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Bourne Shell

The Bourne shell, written by Steve Bourne when he was at AT&T Bell Laboratories, is the original UNIX shell. This shell is preferred for shell programming because of its programming capabilities and its universal availability. It lacks features for interactive use, such as built-in arithmetic and the capability to recall previous commands (history). The Bourne shell is the default login shell for the root account, and it serves as the default user login shell if you do not specify another shell in the user's passwd file. The Bourne shell is used for all system-supplied administration scripts.

The Bourne shell command is /bin/sh. The default prompt for the Bourne shell is a dollar sign ($). The root prompt is a pound sign (#).

Korn Shell

The Korn shell, written by David Korn of AT&T Bell Laboratories, was designed to be compatible with the Bourne shell and to offer interactive features comparable to the C shell. The Korn shell includes convenient programming features such as built-in integer arithmetic, arrays, and string-manipulation facilities. The Korn shell runs faster than the C shell, and runs virtually all scripts that are written for the Bourne shell.

The Korn shell command is /bin/ksh. The default prompt for the Korn shell is a dollar sign ($). The root prompt is a pound sign (#).

C Shell

The C shell, written by Bill Joy when he was at the University of California at Berkeley, was designed to incorporate features such as aliases and command history for interactive use. The syntax for its programming features is similar to that for the C programming language.

The C shell command is /bin/csh. The default prompt for the C shell is the system name followed by a percent sign (%). The root prompt is the system name followed by a pound sign (#).

Understanding How Shells Process Commands

Each shell creates subshells and child processes—subordinate shells and processes that are executed within the originating, or parent, shell—to interpret and execute commands. For example, the following list shows a simplified version of the order in which the Korn shell processes commands:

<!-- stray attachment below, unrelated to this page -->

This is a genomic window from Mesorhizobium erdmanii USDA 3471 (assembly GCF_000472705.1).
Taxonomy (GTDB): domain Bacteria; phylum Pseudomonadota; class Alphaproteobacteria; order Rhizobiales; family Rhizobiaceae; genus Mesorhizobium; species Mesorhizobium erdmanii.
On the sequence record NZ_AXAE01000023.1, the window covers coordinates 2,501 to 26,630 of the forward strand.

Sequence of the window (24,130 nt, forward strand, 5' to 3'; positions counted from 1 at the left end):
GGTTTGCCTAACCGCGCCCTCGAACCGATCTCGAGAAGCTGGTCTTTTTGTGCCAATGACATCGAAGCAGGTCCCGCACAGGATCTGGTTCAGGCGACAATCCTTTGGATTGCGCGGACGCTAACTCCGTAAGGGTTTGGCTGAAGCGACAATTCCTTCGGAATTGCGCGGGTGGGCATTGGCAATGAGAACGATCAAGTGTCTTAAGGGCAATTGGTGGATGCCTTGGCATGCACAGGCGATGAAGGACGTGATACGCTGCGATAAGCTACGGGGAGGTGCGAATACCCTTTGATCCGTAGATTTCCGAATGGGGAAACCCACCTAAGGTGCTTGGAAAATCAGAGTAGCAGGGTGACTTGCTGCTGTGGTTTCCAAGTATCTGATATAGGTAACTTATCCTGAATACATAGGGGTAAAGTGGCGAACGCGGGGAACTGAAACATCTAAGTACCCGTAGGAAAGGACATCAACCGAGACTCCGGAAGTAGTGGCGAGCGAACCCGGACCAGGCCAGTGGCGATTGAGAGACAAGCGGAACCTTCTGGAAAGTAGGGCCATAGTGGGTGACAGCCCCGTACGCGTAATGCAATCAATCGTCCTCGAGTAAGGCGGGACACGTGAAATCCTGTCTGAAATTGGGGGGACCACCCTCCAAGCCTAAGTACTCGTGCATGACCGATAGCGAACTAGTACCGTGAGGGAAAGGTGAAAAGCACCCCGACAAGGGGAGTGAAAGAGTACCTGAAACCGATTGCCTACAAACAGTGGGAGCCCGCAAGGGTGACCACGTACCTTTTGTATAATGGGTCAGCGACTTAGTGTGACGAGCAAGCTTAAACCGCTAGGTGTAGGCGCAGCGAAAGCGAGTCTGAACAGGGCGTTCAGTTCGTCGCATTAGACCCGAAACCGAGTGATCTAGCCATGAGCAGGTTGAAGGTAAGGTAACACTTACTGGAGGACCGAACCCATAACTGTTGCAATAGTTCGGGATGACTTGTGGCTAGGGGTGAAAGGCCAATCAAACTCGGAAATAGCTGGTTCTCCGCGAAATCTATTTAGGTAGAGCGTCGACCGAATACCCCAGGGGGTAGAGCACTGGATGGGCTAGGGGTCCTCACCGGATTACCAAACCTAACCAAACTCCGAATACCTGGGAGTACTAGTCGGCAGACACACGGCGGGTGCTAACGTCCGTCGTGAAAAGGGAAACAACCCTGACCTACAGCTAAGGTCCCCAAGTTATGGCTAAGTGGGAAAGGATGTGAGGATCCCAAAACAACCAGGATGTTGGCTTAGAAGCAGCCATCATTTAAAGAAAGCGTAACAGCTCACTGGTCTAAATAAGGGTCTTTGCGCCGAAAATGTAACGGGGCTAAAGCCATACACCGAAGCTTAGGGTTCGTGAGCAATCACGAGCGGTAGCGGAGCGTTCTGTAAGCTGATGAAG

1.  Parses (divides up) the command into units separated by the fixed set of metacharacters: Space Tab Newline ; ( ) < > | &. Types of units include words, keywords, I/O redirectors, semicolons, and others.
2.  Checks the first part of each unit for shell keywords, such as function or if statements, with no quotes or backslashes. When it finds a keyword, the shell processes the compound command.
3.  Searches the list of aliases.
4.  Expands any tilde (~) expressions.
5.  Substitutes variables.
6.  Substitutes commands.
7.  Substitutes arithmetic expressions.
8.  Splits the items that result from parameter, command, and arithmetic substitution and splits them into words again.
9.  Expands wildcards.
10.  Looks up built-in commands, functions, and executable files.
11.  Sets up I/O redirection.
12.  Runs the command.

The Bourne shell interprets commands similarly, but does not check for aliases, tildes, or arithmetic. The C shell interprets commands in a different order.

Naming Shell Scripts

When you assign a name to a shell script, follow the general rule for naming Solaris 2.x files. Make a script name as descriptive as possible so that you can easily remember its designated function. Be careful to avoid names that Solaris 2.x itself uses for its own programs unless you intend to replace those utilities with your own scripts.

Each shell has a list of built-in commands. You should also avoid using built-in shell commands as script names. If you name a file with one of the shell built-in commands—such as alias, break, case, cd, continue, echo, else, exit, or history for the C shell—the shell interprets the script name as a built-in shell command and tries to execute it instead of executing the script. For example, with the Bourne or Korn shell, you will run into trouble if you name a script "test," which you might easily do if you are testing something out, because test is a built-in Bourne and Korn shell command. Refer to the shell syntax sections in Chapter 17 and to the sh(1), ksh(1), and csh(1) manual pages for a complete list of built-in commands.

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